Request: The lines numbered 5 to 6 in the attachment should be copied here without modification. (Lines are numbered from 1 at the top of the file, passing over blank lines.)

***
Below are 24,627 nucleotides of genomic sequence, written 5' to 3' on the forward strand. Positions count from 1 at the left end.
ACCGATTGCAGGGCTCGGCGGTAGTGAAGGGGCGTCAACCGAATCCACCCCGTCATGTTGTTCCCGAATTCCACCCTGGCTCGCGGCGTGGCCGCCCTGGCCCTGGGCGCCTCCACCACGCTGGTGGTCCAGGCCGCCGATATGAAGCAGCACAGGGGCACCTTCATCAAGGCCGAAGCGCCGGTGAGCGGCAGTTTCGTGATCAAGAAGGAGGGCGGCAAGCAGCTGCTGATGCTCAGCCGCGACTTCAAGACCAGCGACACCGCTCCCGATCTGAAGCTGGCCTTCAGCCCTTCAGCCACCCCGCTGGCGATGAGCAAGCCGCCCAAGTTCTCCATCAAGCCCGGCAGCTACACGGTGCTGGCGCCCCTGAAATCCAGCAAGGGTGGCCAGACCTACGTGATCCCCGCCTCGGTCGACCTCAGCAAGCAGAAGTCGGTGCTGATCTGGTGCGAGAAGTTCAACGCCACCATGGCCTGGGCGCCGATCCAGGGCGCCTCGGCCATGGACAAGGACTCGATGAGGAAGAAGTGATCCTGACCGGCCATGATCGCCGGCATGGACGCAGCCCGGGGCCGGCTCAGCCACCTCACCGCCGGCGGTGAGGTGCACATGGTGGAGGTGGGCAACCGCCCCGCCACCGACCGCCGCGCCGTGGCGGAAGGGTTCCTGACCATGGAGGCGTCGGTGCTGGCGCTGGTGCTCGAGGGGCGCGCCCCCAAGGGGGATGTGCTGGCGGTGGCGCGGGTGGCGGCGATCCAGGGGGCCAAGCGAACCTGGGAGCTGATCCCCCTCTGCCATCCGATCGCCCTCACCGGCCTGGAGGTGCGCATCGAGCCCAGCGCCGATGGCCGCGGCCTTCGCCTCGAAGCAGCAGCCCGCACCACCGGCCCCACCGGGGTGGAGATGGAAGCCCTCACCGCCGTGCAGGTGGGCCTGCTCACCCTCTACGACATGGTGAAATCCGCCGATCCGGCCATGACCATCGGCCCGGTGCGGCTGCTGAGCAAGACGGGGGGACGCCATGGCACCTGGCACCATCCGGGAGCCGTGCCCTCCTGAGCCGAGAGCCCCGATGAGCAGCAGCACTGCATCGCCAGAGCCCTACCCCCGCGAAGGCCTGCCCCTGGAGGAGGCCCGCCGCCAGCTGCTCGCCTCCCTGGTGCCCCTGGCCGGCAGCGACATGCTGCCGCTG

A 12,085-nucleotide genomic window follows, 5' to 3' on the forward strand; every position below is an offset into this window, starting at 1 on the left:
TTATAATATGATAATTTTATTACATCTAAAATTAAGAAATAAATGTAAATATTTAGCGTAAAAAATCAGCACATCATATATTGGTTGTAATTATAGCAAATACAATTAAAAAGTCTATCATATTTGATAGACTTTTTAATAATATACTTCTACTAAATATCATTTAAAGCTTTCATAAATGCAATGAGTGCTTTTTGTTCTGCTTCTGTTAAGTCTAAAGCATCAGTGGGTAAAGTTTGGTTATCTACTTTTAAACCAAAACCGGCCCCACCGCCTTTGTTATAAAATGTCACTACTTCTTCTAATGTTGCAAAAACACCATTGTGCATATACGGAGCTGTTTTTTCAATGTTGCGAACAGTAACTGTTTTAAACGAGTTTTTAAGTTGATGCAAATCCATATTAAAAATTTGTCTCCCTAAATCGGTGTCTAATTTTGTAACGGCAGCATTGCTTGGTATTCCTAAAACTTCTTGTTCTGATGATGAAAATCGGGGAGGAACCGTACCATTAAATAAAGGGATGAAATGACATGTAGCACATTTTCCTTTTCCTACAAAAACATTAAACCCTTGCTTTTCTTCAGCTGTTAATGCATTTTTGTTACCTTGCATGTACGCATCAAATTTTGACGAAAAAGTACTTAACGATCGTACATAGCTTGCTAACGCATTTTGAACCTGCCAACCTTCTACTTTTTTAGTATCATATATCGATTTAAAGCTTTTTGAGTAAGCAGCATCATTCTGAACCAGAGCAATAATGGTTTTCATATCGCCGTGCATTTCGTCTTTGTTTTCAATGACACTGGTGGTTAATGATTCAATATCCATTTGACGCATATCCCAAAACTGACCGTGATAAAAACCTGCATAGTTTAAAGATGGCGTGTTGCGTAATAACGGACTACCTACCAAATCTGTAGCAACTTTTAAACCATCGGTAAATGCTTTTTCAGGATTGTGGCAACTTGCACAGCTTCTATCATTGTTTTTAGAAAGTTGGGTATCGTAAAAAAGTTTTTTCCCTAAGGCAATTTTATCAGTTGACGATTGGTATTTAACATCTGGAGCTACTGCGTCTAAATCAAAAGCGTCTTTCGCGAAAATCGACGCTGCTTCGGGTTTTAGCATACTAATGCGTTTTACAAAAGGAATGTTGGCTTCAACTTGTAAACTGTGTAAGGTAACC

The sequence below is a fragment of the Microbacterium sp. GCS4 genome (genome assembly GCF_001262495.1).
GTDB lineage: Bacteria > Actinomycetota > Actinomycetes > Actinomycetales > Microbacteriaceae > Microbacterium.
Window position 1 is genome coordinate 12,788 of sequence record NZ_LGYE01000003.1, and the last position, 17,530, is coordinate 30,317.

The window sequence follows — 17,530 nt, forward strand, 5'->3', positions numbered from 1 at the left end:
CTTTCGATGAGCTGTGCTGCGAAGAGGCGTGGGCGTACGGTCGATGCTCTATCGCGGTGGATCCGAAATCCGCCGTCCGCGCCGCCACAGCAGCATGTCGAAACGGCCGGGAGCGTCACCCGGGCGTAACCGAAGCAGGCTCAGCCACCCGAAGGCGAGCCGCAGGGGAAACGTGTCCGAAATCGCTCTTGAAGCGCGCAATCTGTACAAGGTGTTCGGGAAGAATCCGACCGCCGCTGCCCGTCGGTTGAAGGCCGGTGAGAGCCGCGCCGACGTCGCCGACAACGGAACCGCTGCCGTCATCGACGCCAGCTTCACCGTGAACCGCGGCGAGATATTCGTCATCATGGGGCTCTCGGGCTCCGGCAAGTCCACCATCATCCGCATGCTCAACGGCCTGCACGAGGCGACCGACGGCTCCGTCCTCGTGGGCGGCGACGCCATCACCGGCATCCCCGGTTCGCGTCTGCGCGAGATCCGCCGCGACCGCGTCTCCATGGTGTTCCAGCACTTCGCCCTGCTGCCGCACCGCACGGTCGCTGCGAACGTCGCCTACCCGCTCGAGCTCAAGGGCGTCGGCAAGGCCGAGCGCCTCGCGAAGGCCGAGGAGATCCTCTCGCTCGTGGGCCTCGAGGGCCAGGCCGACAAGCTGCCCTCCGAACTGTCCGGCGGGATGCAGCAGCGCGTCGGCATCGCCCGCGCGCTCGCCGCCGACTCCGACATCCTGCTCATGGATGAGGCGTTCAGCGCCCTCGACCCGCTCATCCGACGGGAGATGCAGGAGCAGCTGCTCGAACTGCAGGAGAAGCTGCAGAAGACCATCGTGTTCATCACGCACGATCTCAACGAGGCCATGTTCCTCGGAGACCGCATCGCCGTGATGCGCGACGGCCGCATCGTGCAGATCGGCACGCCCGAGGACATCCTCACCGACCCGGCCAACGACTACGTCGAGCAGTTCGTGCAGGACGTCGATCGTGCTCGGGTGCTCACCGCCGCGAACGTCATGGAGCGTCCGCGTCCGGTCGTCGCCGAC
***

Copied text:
The sequence below is a fragment of the Microbacterium sp. GCS4 genome (genome assembly GCF_001262495.1).
GTDB lineage: Bacteria > Actinomycetota > Actinomycetes > Actinomycetales > Microbacteriaceae > Microbacterium.